You don't see many tablets outdoors. There are a few ways to explain this, but one of the easiest is the fact that these thin, expensive, glass-covered computers are fragile.
Unlike smartphones, which spend most of their lives protected in your pocket, tablets need a sleeve or bag to shelter them from nature's fury. Without one, an unexpected rain shower or a spilled glass of water could quickly put an end to your forward-thinking, tablet-embracing lifestyle.
The Pantech Element is a tablet that dares to go outside. Not only is this $299 (on contract) Android 3.2 tablet able to survive full submersion in up to 1 meter of water, but it's also blessed with AT&T's 4G LTE mobile data network.
Does the Pantech Element's added durability mean we'd recommend it over similar tablets? Let's take a look.
Design and features
At first glance, the Pantech Element doesn't seem much different from any other Android tablet we've come across. It's a little on the small side, with an 8-inch screen as opposed to the 10.1-inch screens found on most of its Android 3.2 (aka Honeycomb) siblings.
|Pantech Element||Motorola Xyboard 8.2||Kindle Fire||Nook Tablet|
|Weight in pounds||1||0.86||0.9||0.88|
|Width in inches (landscape)||8.1||8.5||7.5||8.1|
|Height in inches||5.9||5.5||4.7||5.1|
|Depth in inches||0.44||0.35||0.5||0.37|
|Side bezel width in inches (landscape)||0.81||0.75||0.44||0.12|
You'll notice something's different when you take a look at the sides of the tablet. All of its ports--the headphone jack, Micro-USB, HDMI, SIM slot, and microSD slot--are covered by plastic doors. This is one of Pantech's measures to waterproof the tablet, and these doors better be all closed up if you plan on putting its waterproofing to the test.
Not all of the Element's design choices are quite as thoughtful--at least, aesthetically. The position of the logos on the front and back would indicate that the tablet is intended to be used in a landscape orientation, but the location of the front-facing speaker and camera on the left of the screen makes you wonder if it should be held in portrait like a giant smartphone. You can use it either way, of course, but there's an odd visual tension looking at it.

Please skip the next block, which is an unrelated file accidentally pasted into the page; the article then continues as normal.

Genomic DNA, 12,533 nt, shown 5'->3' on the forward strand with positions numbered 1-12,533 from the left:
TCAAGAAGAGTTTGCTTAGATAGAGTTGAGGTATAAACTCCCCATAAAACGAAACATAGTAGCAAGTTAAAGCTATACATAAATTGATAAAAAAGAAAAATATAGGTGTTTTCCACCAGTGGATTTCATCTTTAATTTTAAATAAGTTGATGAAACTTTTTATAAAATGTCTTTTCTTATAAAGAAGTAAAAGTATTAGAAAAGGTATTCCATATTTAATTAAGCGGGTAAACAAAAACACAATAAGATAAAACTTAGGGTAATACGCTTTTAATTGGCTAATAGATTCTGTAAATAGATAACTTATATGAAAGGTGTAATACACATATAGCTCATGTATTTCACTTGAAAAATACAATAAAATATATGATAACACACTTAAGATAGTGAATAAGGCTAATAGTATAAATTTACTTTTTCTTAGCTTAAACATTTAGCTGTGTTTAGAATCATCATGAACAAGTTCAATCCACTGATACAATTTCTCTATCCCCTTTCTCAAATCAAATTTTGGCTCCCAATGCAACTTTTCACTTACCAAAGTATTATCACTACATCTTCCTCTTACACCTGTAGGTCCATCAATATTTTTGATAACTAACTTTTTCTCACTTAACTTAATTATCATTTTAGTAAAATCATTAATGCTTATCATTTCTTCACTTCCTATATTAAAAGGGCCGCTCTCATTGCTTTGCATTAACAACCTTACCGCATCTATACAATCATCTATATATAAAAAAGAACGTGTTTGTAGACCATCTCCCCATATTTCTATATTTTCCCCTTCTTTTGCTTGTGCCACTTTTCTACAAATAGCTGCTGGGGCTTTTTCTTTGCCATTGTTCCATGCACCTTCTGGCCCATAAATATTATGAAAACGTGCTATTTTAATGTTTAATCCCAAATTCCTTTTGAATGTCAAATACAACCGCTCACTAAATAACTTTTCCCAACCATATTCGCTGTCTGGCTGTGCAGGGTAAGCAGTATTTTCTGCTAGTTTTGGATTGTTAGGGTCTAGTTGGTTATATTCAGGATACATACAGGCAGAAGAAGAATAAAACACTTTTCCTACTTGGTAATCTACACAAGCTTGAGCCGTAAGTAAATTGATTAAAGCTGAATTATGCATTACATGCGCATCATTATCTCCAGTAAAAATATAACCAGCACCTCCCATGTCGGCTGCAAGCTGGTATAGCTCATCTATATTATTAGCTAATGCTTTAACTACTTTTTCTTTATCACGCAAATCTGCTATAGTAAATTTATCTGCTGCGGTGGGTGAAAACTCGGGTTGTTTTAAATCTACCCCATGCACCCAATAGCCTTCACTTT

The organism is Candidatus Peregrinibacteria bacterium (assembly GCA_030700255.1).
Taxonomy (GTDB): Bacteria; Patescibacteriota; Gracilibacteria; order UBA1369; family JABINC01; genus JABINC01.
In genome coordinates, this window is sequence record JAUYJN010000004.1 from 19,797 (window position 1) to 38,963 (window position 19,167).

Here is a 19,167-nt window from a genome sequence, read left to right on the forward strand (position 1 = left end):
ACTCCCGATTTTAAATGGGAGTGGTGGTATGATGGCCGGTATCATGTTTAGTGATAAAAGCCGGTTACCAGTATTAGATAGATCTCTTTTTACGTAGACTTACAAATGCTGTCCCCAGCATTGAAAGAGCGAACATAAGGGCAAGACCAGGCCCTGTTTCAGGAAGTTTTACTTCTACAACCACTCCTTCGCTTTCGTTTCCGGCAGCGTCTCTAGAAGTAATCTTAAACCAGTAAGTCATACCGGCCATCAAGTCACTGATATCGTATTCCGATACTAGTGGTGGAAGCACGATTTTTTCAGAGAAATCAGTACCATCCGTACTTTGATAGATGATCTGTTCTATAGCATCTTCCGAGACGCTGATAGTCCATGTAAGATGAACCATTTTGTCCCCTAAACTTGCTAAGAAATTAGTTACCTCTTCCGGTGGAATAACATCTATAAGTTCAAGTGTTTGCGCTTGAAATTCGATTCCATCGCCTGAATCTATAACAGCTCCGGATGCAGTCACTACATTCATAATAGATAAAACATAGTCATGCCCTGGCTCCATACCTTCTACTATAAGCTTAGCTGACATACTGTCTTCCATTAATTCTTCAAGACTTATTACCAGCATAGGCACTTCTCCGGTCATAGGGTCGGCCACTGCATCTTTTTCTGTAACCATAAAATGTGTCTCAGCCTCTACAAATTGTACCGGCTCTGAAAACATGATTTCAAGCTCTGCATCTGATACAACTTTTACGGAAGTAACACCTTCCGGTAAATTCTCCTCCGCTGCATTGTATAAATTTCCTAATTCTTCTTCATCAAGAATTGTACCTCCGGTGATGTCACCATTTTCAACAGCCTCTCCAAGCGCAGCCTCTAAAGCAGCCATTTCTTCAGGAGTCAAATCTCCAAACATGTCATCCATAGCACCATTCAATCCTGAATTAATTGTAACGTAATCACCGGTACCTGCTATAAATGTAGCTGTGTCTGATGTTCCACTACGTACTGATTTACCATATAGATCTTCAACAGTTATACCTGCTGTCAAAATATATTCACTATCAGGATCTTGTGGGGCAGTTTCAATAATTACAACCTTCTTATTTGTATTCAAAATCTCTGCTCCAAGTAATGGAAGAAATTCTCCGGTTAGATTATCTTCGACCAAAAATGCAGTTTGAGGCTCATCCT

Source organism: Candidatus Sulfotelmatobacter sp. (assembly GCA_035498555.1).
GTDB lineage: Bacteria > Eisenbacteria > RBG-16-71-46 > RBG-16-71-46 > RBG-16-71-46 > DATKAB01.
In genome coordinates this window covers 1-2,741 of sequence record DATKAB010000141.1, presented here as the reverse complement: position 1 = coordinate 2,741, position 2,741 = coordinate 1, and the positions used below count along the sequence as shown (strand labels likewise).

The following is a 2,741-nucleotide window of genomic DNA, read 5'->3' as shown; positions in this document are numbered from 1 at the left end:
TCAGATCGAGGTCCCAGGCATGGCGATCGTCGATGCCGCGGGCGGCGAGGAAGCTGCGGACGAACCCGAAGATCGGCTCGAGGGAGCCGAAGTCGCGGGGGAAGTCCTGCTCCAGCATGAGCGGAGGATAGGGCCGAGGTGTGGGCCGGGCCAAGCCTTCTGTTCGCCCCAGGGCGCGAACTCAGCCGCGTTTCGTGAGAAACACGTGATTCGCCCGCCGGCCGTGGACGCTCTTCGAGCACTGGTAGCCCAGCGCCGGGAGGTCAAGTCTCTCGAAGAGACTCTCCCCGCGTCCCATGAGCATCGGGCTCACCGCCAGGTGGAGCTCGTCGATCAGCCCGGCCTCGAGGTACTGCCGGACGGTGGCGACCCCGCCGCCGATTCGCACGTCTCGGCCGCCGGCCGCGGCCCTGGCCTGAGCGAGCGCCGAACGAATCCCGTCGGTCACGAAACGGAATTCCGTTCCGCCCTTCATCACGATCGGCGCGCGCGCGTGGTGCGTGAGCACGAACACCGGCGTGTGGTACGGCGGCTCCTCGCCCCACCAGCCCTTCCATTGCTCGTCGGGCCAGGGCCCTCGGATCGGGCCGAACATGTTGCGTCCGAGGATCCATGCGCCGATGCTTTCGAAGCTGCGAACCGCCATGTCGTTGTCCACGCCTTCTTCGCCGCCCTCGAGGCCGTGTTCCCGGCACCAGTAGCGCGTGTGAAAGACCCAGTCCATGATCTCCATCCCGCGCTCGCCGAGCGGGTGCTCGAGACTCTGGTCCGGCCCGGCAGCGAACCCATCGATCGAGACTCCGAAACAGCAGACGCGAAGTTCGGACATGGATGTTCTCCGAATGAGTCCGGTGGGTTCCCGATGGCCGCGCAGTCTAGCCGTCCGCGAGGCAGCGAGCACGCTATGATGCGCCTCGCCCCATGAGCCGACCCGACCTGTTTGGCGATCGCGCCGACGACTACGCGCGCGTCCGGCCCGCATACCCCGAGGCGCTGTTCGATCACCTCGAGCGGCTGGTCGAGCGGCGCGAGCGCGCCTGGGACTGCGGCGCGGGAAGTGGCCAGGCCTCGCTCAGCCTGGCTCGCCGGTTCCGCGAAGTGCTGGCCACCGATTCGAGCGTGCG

Another small gripe is the use of a high-gloss finish on the back of the tablet, similar to the one used on the. The slightest bit of finger grease gives it the texture of a rented bowling ball. But hey, since it's waterproof, you can just hose the thing down whenever it feels grimy.
In terms of hardware features, the Pantech Element offers many of the expected conveniences of its peers. You get a full gigabyte of system RAM, 16GB of built-in storage, Bluetooth 2.1, 802.11n Wi-Fi, GPS, accelerometer, compass, and cameras on both the front (2 megapixel) and back (5 megapixel), with the back camera being capable of capturing 720p video.
A couple of hardware features stand out. There's the 1.5GHz dual-core Qualcomm Snapdragon S3 processor, which really does an impressive job of standing up to the 1.2GHz Texas Instruments OMAP 4430 CPU found on the Motorola Droid Xyboard 8.2. There's also the integrated 4G LTE wireless data connectivity, which is a great pairing for a tablet designed to survive outdoor use.
With that said, the Pantech Element isn't the rough-and-tumble Indiana Jones tablet you might be hoping for. It survived a dive or two into the CNET fountain, and a prolonged submersion in the bathroom sink, but its plastic design still isn't the kind of thing we would kick down the stairs or expect to survive a dog mauling. To be fair, neither AT&T nor Pantech is marketing the Element as indestructible. Really, it's a fairly average Honeycomb tablet that you can keep poolside without worry. It's not meant to accompany you to Mt. Everest.
Let's also be clear that the Pantech Element can't be operated underwater. If you were looking for a scuba-worthy tablet, this won't do. In fact, capacitive touch screens in general don't play well with water, since they rely on the body's natural electrical capacitance and can be fooled by even just a few drops of water.